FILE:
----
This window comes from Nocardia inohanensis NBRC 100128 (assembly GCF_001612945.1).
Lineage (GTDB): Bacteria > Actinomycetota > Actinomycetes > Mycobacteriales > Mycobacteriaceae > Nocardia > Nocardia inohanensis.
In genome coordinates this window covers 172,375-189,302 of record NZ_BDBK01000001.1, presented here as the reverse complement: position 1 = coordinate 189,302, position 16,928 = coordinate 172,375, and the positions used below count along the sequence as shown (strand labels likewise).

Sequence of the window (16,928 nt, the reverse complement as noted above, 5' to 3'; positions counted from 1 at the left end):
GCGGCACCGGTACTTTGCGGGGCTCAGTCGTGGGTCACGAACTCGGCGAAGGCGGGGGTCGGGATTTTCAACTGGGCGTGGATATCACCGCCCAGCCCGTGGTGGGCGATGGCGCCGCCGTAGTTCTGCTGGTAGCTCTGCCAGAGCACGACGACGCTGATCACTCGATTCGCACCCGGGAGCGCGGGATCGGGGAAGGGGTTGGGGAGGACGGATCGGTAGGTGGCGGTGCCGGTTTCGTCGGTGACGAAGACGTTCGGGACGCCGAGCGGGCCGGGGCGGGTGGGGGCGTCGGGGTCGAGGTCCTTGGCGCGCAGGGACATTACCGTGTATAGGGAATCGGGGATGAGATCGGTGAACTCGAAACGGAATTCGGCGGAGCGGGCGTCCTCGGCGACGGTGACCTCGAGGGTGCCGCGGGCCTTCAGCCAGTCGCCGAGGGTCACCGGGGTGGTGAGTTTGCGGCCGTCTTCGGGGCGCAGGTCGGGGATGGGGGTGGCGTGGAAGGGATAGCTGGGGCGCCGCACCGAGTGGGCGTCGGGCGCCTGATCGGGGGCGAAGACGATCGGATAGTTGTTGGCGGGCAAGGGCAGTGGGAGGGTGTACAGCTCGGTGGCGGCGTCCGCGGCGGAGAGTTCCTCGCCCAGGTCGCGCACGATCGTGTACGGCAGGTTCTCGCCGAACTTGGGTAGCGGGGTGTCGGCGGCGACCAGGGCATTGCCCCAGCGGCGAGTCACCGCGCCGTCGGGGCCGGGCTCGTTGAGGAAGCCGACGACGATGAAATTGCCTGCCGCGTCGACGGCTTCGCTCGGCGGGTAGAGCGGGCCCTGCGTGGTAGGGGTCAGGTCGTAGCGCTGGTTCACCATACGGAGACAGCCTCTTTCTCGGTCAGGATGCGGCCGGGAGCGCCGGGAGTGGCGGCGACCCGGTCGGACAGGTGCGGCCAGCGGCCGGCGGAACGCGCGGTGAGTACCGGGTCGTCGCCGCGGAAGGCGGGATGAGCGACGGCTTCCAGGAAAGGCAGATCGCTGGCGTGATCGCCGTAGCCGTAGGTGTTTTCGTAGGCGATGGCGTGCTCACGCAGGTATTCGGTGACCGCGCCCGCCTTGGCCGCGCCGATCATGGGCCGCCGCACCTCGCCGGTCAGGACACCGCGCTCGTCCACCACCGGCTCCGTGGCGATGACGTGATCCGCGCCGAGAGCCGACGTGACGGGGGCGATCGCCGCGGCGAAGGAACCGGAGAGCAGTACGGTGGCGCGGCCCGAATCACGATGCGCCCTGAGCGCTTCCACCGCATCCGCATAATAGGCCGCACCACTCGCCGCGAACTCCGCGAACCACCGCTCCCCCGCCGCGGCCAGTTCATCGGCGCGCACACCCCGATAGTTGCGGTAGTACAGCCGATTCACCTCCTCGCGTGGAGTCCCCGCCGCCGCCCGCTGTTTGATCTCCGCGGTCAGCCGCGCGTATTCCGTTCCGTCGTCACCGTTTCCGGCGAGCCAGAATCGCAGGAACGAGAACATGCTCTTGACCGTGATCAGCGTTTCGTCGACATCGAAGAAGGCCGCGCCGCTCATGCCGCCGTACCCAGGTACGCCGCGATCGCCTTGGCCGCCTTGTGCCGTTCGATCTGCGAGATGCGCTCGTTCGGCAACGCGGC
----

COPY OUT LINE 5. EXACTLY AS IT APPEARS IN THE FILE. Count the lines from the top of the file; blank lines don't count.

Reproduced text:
GCGGCACCGGTACTTTGCGGGGCTCAGTCGTGGGTCACGAACTCGGCGAAGGCGGGGGTCGGGATTTTCAACTGGGCGTGGATATCACCGCCCAGCCCGTGGTGGGCGATGGCGCCGCCGTAGTTCTGCTGGTAGCTCTGCCAGAGCACGACGACGCTGATCACTCGATTCGCACCCGGGAGCGCGGGATCGGGGAAGGGGTTGGGGAGGACGGATCGGTAGGTGGCGGTGCCGGTTTCGTCGGTGACGAAGACGTTCGGGACGCCGAGCGGGCCGGGGCGGGTGGGGGCGTCGGGGTCGAGGTCCTTGGCGCGCAGGGACATTACCGTGTATAGGGAATCGGGGATGAGATCGGTGAACTCGAAACGGAATTCGGCGGAGCGGGCGTCCTCGGCGACGGTGACCTCGAGGGTGCCGCGGGCCTTCAGCCAGTCGCCGAGGGTCACCGGGGTGGTGAGTTTGCGGCCGTCTTCGGGGCGCAGGTCGGGGATGGGGGTGGCGTGGAAGGGATAGCTGGGGCGCCGCACCGAGTGGGCGTCGGGCGCCTGATCGGGGGCGAAGACGATCGGATAGTTGTTGGCGGGCAAGGGCAGTGGGAGGGTGTACAGCTCGGTGGCGGCGTCCGCGGCGGAGAGTTCCTCGCCCAGGTCGCGCACGATCGTGTACGGCAGGTTCTCGCCGAACTTGGGTAGCGGGGTGTCGGCGGCGACCAGGGCATTGCCCCAGCGGCGAGTCACCGCGCCGTCGGGGCCGGGCTCGTTGAGGAAGCCGACGACGATGAAATTGCCTGCCGCGTCGACGGCTTCGCTCGGCGGGTAGAGCGGGCCCTGCGTGGTAGGGGTCAGGTCGTAGCGCTGGTTCACCATACGGAGACAGCCTCTTTCTCGGTCAGGATGCGGCCGGGAGCGCCGGGAGTGGCGGCGACCCGGTCGGACAGGTGCGGCCAGCGGCCGGCGGAACGCGCGGTGAGTACCGGGTCGTCGCCGCGGAAGGCGGGATGAGCGACGGCTTCCAGGAAAGGCAGATCGCTGGCGTGATCGCCGTAGCCGTAGGTGTTTTCGTAGGCGATGGCGTGCTCACGCAGGTATTCGGTGACCGCGCCCGCCTTGGCCGCGCCGATCATGGGCCGCCGCACCTCGCCGGTCAGGACACCGCGCTCGTCCACCACCGGCTCCGTGGCGATGACGTGATCCGCGCCGAGAGCCGACGTGACGGGGGCGATCGCCGCGGCGAAGGAACCGGAGAGCAGTACGGTGGCGCGGCCCGAATCACGATGCGCCCTGAGCGCTTCCACCGCATCCGCATAATAGGCCGCACCACTCGCCGCGAACTCCGCGAACCACCGCTCCCCCGCCGCGGCCAGTTCATCGGCGCGCACACCCCGATAGTTGCGGTAGTACAGCCGATTCACCTCCTCGCGTGGAGTCCCCGCCGCCGCCCGCTGTTTGATCTCCGCGGTCAGCCGCGCGTATTCCGTTCCGTCGTCACCGTTTCCGGCGAGCCAGAATCGCAGGAACGAGAACATGCTCTTGACCGTGATCAGCGTTTCGTCGACATCGAAGAAGGCCGCGCCGCTCATGCCGCCGTACCCAGGTACGCCGCGATCGCCTTGGCCGCCTTGTGCCGTTCGATCTGCGAGATGCGCTCGTTCGGCAACGCGGC